Online communities could easily be used to offer people with chronic illnesses, such as diabetes , wireless healthcare services via mobile phones and the internet. The approach, outlined in the International Journal of Networking and Virtual Organisations, would reduce healthcare costs and empower many patients to manage their condition more effectively.
Providing optimal healthcare while keeping costs down is important medically and economically for the growing number of people with chronic illnesses such as diabetes, high blood pressure, and asthma. Prevention and early detection of disease, especially when no cure exists, can be critical in this regard allowing a condition to be better managed at a stage when progression to a more serious state can be avoided.
Quality of life can be improved for many patients by adopting this approach and so reducing the amount of healthcare interventions. As such, effective chronic disease management relies on regular monitoring that allows informed patients to take responsibility for managing their wellness.
Nilmini Wickramasinghe who has recently joined RMIT University, in Australia after 15 years of conducting research in IT and healthcare in the USA is working with Steve Goldberg of INET International Inc. in Thornhill, Ontario, Canada to develop a wireless system to empower patients that supports patient self-management for diabetes and other chronic diseases.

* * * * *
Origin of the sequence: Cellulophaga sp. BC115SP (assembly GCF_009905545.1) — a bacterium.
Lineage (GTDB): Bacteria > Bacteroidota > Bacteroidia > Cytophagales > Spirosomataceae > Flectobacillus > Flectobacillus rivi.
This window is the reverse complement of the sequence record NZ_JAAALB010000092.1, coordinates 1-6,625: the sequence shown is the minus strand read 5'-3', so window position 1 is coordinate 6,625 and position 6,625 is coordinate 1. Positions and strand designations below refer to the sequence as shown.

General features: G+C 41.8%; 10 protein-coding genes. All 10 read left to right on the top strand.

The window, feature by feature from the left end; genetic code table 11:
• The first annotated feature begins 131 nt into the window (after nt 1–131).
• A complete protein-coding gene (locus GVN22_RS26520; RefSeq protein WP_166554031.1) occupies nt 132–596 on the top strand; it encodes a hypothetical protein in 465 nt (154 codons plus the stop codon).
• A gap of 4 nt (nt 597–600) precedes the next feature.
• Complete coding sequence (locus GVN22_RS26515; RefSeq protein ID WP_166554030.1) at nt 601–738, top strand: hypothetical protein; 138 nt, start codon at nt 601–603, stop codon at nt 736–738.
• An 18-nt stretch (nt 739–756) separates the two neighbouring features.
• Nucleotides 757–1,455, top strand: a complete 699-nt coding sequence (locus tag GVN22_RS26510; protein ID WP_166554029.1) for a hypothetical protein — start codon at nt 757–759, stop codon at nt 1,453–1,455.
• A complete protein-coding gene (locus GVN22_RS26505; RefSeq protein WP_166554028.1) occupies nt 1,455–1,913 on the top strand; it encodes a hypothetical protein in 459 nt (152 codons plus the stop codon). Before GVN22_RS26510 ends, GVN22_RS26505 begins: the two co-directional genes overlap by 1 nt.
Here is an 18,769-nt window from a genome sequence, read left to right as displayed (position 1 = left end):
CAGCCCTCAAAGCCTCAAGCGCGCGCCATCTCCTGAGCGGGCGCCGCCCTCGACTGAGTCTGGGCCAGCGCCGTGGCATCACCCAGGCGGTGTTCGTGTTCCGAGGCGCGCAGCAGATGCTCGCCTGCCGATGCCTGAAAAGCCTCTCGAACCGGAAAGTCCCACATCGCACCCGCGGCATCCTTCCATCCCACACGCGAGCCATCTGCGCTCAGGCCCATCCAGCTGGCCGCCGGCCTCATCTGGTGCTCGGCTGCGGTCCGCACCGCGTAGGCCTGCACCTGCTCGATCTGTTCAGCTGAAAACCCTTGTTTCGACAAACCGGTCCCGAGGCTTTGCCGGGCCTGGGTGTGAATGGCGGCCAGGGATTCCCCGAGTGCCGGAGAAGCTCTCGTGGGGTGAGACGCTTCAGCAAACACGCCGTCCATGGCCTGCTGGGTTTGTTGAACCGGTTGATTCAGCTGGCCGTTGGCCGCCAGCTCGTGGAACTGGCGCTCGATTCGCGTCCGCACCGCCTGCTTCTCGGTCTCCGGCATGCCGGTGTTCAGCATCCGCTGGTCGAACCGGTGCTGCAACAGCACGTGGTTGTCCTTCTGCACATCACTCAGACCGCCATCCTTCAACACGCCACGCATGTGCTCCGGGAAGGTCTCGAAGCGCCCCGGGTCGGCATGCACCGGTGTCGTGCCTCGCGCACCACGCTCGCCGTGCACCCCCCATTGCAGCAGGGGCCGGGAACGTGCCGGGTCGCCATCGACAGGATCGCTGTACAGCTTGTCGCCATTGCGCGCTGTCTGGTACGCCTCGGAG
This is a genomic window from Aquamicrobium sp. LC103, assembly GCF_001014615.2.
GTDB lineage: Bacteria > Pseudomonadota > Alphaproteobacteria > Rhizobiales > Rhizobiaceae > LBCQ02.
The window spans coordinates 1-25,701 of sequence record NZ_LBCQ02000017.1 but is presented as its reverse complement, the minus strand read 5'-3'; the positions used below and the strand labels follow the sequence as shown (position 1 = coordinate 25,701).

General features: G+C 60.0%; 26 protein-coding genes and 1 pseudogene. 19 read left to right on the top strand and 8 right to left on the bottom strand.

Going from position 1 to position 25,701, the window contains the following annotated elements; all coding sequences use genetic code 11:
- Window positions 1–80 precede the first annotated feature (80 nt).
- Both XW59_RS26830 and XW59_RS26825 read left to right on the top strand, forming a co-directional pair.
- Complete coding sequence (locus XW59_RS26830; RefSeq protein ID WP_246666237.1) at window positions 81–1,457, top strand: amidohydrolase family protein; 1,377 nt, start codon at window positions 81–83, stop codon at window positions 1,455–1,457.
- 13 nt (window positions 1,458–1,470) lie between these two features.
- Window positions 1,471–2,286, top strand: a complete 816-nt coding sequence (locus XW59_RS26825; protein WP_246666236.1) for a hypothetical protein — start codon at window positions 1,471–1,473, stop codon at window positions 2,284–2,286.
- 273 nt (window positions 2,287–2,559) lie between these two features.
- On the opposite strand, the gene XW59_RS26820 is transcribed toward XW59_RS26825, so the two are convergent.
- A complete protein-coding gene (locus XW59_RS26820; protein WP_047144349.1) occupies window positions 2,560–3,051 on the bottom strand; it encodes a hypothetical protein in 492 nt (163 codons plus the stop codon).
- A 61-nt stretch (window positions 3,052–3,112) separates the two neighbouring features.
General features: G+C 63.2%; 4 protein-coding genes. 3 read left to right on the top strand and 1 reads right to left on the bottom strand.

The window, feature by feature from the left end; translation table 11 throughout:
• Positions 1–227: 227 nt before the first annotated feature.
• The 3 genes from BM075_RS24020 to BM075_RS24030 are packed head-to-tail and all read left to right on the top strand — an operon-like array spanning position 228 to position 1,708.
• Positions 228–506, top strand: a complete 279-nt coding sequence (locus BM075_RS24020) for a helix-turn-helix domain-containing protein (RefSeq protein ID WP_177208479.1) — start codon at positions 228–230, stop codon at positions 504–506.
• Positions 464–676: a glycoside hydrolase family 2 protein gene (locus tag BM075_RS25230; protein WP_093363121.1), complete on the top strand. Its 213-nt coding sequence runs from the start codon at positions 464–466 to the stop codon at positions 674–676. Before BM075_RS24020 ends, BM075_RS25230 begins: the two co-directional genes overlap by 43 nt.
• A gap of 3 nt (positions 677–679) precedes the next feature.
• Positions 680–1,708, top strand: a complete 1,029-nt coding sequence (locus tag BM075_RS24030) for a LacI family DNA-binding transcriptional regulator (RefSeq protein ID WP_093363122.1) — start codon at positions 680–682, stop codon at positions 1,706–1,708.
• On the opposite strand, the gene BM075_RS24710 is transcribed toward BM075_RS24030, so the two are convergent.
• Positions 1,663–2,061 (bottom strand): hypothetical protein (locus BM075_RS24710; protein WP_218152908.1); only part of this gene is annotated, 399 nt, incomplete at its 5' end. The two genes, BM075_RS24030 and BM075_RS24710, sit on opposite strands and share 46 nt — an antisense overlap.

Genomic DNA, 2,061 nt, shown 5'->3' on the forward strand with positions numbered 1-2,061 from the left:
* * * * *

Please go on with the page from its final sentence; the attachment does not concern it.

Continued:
"Diabetes is an important chronic disease increasing in prevalence throughout not only North America but also the world," the researchers explain. "Given the treatment costs for this increasing population, coupled with the increased non-working hours due to treatment requirements, increases in the prevalence of diabetes as is projected is indeed alarming to any healthcare system."
Technology initiatives in healthcare to date have had mixed results, the researchers add, but this is perhaps due to a failure of such initiatives to capture the richness and potential of the modern healthcare environment rather than an intrinsic flaw in taking an information technology approach. Indeed, INET and Wickramasinghe are working towards addressing this issue.
In a pilot study with twenty patients, the INET team led by Sheldon Silver, has already demonstrated that it is possible for patients to dial in their own blood glucose readings using a mobile phone and to receive timely feedback from their healthcare worker. The next step is to exploit online communities to make use of the additional context and tools that are then available. Social networks such as Facebook and Linkedin are playing a pivotal role in moving internet users from isolation to a connected network of family, friends and business associates, the team explains. The logical extension of this type of community for healthcare management is obvious. Indeed, US physicians have their own system in the form of the Sermo network.
The team outlines a model that would allow an online social network approach to be taken to patient healthcare management. Given that one out of every 10 healthcare dollars spent in the USA is spent on diabetes and its complications, such a system implemented for people with diabetes could significantly reduce costs as well as improving their quality of life.
"We are confident that our model is especially important when implementing a technology enable solution to any healthcare context and thus close by calling for more research in this area," Wickramasinghe and Goldberg conclude.
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